Budget Review 2010-11

Budget Review 2010-11 Index

Budget 2010–11: Welfare

Job Capacity Assessment

Matthew Thomas

In the context of the 2010–11 Budget, the Government has two main, related objectives with regard to disability policy. The first of these is to reduce the number of people in receipt of the Disability Support Pension (DSP). The second is to increase the workforce participation of people with disabilities. In keeping with these objectives, the Government has introduced changes to the Job Capacity Assessment (JCA) and the work capacity assessment process more generally. These changes are based upon the principle that work capacity assessments (and disability employment policy as a whole) should focus on people’s ability to participate in paid employment, rather than on their disability.

The JCA was introduced by the Howard Government on 1 July 2006 as a part of its Welfare to Work reforms. Essentially, as its title implies, the JCA is an evaluation and streaming tool that is used to identify a person’s ability to work and any barriers that they may face in gaining employment. As such, the JCA serves a dual purpose. Firstly, it is used to determine whether a person with disability should be in supported (Disability Employment Services) or open (Job Services Australia) employment services. And, secondly, the JCA is used to assess whether or not a person has the capacity to work 15 hours or more per week and, thus, whether or not they qualify for the DSP. The assessment is made using the Impairment Tables, which are calculated to assist in measuring how a person’s impairment affects their ability to work. At present, JCAs are conducted by Centrelink, Commonwealth Rehabilitation Service Australia (CRS) and Health Services Australia Group (HSA), all of which are Human Services Portfolio agencies. Until 1 July 2009, the JCA program was managed by the Department of Human Services. Responsibility for the program’s management was then shifted to the Department of Education, Employment and Workplace Relations (DEEWR).

Under the Budget reforms,

  • from 1 July 2010, JCAs will not be conducted for job seekers in receipt of Newstart Allowance (NSA) or Youth Allowance (other)(YA(o)) who require a temporary exemption from participation requirements due to a medical condition. Instead, these determinations will be made by Centrelink staff.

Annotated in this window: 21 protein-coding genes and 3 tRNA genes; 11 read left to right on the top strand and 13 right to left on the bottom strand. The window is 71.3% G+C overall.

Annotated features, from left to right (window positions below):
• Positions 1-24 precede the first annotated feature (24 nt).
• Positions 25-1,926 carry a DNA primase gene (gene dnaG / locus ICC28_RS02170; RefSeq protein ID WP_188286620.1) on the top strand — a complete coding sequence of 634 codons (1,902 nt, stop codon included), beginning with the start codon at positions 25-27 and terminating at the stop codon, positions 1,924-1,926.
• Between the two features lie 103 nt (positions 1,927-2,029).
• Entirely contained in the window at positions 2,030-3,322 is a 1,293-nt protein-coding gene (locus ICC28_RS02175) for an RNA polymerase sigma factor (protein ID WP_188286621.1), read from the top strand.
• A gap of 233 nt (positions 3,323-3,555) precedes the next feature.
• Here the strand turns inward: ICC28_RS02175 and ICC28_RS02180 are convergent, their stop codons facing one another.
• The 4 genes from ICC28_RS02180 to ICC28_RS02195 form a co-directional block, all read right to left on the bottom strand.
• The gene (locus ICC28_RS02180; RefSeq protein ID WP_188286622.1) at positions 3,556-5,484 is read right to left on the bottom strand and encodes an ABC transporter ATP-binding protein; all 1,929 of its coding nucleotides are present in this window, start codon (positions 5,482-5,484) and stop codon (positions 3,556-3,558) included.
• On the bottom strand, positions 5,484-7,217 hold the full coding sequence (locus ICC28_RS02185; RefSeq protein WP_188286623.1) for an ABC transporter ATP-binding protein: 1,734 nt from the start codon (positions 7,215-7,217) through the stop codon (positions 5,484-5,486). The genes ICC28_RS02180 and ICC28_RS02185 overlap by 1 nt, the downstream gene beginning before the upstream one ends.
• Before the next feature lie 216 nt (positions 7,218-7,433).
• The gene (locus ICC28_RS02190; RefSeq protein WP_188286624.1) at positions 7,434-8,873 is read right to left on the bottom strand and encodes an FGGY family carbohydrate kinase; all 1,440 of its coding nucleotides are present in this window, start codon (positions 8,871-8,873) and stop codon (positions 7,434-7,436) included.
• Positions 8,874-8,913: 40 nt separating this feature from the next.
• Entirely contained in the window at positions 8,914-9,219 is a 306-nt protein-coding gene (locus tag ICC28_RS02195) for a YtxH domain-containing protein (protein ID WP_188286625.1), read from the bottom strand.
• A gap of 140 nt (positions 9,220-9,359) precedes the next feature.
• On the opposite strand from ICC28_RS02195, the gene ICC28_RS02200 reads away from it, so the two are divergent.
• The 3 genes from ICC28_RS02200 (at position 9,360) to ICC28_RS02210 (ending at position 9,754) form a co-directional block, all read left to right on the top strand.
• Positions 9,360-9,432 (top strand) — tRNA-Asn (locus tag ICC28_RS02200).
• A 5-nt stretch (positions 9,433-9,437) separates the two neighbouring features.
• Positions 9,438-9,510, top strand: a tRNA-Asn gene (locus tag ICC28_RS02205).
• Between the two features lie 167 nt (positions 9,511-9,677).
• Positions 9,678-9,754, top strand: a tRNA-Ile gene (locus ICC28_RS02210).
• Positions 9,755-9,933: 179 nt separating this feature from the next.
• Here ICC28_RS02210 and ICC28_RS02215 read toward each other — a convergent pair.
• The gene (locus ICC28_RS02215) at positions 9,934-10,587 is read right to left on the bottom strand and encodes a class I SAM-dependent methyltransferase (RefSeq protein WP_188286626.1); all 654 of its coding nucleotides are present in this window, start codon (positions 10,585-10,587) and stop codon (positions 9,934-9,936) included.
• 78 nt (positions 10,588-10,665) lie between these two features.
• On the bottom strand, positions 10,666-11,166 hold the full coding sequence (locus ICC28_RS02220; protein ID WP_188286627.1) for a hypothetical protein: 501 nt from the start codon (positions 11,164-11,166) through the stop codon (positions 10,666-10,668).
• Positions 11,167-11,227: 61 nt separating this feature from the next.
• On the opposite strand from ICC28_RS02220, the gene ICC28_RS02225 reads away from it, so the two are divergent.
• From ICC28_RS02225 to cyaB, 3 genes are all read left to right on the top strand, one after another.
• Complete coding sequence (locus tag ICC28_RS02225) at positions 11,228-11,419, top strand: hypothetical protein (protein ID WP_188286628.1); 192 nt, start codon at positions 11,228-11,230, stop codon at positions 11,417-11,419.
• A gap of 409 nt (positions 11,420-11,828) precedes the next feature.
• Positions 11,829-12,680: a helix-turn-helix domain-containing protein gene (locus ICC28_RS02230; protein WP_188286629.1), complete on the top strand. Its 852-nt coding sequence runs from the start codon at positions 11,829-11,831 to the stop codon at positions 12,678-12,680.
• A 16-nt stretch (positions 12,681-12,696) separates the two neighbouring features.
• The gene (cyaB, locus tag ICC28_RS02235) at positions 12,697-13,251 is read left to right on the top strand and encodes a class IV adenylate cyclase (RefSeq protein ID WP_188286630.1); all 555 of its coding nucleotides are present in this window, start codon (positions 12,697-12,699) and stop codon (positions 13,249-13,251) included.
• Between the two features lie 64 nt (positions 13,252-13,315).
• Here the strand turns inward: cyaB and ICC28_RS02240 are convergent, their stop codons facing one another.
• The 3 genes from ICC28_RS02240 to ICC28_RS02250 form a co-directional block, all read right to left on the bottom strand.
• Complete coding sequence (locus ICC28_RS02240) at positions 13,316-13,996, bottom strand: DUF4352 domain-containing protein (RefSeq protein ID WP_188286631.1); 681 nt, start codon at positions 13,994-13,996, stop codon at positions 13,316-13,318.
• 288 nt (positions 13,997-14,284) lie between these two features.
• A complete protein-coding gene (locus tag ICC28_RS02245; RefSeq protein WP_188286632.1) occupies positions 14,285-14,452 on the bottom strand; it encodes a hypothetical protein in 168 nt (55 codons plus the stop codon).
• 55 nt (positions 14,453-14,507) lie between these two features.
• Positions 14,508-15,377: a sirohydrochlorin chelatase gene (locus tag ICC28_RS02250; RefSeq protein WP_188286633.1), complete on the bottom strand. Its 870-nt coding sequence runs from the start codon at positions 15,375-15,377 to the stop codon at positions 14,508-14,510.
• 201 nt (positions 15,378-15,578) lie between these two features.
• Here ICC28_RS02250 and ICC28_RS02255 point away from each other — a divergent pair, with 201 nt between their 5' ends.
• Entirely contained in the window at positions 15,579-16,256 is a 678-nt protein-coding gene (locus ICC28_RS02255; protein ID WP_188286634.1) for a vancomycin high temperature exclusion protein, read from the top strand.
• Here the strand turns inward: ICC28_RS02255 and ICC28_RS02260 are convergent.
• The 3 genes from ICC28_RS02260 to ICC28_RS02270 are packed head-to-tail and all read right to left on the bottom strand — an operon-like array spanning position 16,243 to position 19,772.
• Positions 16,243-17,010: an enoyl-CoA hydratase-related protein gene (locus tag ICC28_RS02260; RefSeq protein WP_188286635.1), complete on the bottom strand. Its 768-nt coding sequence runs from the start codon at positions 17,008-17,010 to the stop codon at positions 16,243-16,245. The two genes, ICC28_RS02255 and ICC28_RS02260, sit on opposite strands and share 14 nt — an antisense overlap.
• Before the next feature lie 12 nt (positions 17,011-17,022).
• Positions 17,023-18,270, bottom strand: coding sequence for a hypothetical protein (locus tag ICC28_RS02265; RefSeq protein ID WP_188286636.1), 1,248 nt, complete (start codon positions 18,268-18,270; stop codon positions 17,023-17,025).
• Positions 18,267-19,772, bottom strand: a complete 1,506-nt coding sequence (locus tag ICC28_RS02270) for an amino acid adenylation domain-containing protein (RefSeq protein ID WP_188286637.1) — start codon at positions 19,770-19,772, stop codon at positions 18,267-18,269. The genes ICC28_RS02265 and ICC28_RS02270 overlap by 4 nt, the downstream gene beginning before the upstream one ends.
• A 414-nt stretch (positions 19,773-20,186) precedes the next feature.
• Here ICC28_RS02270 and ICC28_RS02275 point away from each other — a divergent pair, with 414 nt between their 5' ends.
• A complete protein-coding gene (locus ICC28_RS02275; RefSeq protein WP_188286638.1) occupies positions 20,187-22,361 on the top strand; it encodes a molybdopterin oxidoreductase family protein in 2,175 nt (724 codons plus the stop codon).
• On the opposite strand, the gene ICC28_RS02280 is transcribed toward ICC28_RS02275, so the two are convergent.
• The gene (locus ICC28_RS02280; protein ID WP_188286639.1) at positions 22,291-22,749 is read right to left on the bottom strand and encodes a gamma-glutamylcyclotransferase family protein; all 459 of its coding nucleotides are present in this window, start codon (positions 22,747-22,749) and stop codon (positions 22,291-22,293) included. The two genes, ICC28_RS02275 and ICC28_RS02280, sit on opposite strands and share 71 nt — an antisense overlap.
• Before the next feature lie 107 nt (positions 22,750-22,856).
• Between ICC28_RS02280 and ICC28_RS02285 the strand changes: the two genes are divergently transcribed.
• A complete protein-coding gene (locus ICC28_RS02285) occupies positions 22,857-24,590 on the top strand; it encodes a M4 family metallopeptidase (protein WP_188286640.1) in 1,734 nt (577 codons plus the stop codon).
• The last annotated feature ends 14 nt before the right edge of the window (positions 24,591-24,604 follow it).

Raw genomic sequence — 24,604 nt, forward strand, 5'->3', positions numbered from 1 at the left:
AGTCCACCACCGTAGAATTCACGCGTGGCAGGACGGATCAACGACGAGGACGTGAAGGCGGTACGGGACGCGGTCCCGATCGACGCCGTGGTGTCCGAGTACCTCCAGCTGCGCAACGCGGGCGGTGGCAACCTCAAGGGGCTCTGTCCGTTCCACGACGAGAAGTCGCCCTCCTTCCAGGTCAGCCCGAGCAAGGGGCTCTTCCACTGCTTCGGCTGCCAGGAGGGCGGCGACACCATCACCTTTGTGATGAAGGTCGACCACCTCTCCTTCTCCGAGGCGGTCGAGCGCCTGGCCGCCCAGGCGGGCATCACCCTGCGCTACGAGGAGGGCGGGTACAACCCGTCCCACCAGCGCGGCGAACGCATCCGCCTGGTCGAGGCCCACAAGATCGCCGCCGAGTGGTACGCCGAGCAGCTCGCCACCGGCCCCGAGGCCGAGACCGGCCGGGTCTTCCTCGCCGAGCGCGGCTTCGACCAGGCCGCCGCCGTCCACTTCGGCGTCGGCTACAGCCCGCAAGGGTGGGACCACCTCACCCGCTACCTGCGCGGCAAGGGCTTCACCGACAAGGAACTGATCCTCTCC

• from 1 July 2011, job seekers requiring a work capacity assessment will be appraised through a revised assessment, which will be conducted by an allied health professional within Centrelink. From the same date, all JCAs will be conducted by Centrelink, with the assistance of Commonwealth Rehabilitation Service Australia (CRS).
  • from 1 January 2012, in the most significant change, JCAs will be based on substantially revised  Impairment Tables—ones that ‘focus more on ability’. New applicants for DSP who do not have evidence of an inability to work more than 15 hours per week may be referred to NSA or YA(o) and offered employment assistance through Disability Employment Services or Job Services Australia. The Government anticipates that through their participation in these services, job seekers will develop skills that will enable them to gain employment of over 15 hours per week, thereby precluding them from DSP qualification. Alternatively, they will gain evidence for their inability to work for more than 15 hours per week, and thus the basis for another DSP claim. See the Disability Support Pension brief in this publication for analysis of this reform.

The above reforms are likely to achieve the Government’s twin objectives in the immediate to short-term. In doing so, they will save a substantial amount of tax payers’ money. However, it has been argued that if the Government is to achieve its objectives over the longer term, then this demands more substantive reform in two key areas.

The first of these is the removal of perverse incentives that encourage disadvantaged people to strive for DSP qualification and its associated ‘disabled’ status. These incentives include the DSP’s: higher rate of payment, its indexation according to Male Total Average Weekly Earnings rather than the CPI, its absence of activity test requirements and other benefits such as the mobility allowance. So long as these inducements remain, many of those would-be DSP claimants who lack evidence of an inability to work for more than 15 hours per week will attempt to achieve just this. As Australian Council of Social Service Chief Executive Officer, Clare Martin puts it: